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State ran by Computer Algorithms?

tvellalott
Posts: 10,864
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4/17/2013 8:04:53 PM
Posted: 3 years ago
This is a response to a question asked in the Economics forum by FREEDO regarding how I would run an economy if I had ultimate power. Now don't get me wrong, I'm still an AnCap. This is just hypothetical.

As I delve deeper and deeper into the world of programming, a thought that has occurred to me many times before seems more and more plausible.

Could a complex enough program run an entire state? Not artificial intelligence, but a series of complex algorithms that maximise efficiency in assigning tasks to workers and managing the taxes paid to pay for said tasks. That is, after all, what a Government does.

So the first thing I do is hire a bunch of experts in various areas, based on credentials. My starting budget will be say, 10 billion dollars (lol). Various engineers, economists, agriculturalists and that sort of thing. People who collectively can make decisions that would allow everyone to live comfortably. I also need a whole heap of programmers and computer security experts. Probably a thousand of them.

The computer (lets call it the Task Assignment and Fund Management Automated System, or TAFMAS) collects taxes, just like a Government does. Of course we need to come to a consensus about how much individuals should pay. This is the first problem, of course. I think perhaps people should just pay a percentage of what they earn, maybe 10% or something. (Don't crucify me, I'm not an economist. I'll just hire a bunch of them to work this sh!t out). Anywho, once that has been worked out it should be simple enough. Whatever decision is made, it's not going to make everyone happy. DILLIGAF, I have ultimate power! So we have our state income is handled.

Now we need to program the algorithm to calculate the priority of tasks and the most effective way to complete them. Take road works for example. Some time ago, a number of traffic islands were installed at a roundabout intersection, but now trucks have to drive up on the footpath because the turning circle is too narrow. Bad planning to begin with. The council solved this problem by sending out a bunch of workers and they cut part of the footpath away, fixed it all up and solved the problem. I don't think that's the best solution, but I'm just a guy. TAFMAS would have the variables added to it's database (the problem is this, here are the variables for the various ways the problem can be solved, their costs and the effectiveness.) I don't understand what the purpose of the traffic island is, but given there's a roundabout there it seems only to exist so that a "Keep Left" sign can be installed. Could that sign be placed on the roundabout?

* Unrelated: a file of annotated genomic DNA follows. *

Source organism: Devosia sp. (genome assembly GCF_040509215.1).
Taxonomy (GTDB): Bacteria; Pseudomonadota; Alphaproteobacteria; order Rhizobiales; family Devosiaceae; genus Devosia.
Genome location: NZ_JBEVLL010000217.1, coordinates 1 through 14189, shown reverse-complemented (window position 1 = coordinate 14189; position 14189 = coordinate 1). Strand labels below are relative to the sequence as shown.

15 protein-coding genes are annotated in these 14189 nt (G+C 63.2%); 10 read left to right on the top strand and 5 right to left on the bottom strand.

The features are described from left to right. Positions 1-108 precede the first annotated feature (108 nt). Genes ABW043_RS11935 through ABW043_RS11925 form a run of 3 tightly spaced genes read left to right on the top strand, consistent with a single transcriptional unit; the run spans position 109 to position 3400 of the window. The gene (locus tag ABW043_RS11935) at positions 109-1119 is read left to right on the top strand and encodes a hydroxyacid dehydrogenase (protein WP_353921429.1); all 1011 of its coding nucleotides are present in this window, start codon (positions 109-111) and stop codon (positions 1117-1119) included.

Now, despite what many of you may think, there are not infinite problems a Government could face and over time, TAFMAS would eventually have most problems covered. In situations where TAFMAS could not solve the problem, it has a directory full of of experts (based on their costs and the efficiency of their solutions) to bring in to add new code. Any decision which needs to be addressed democratically (like should we go to war, should we build a basketball stadium, whatever) works by voting within the relevant population groups (so local decisions are voted for locally and so on).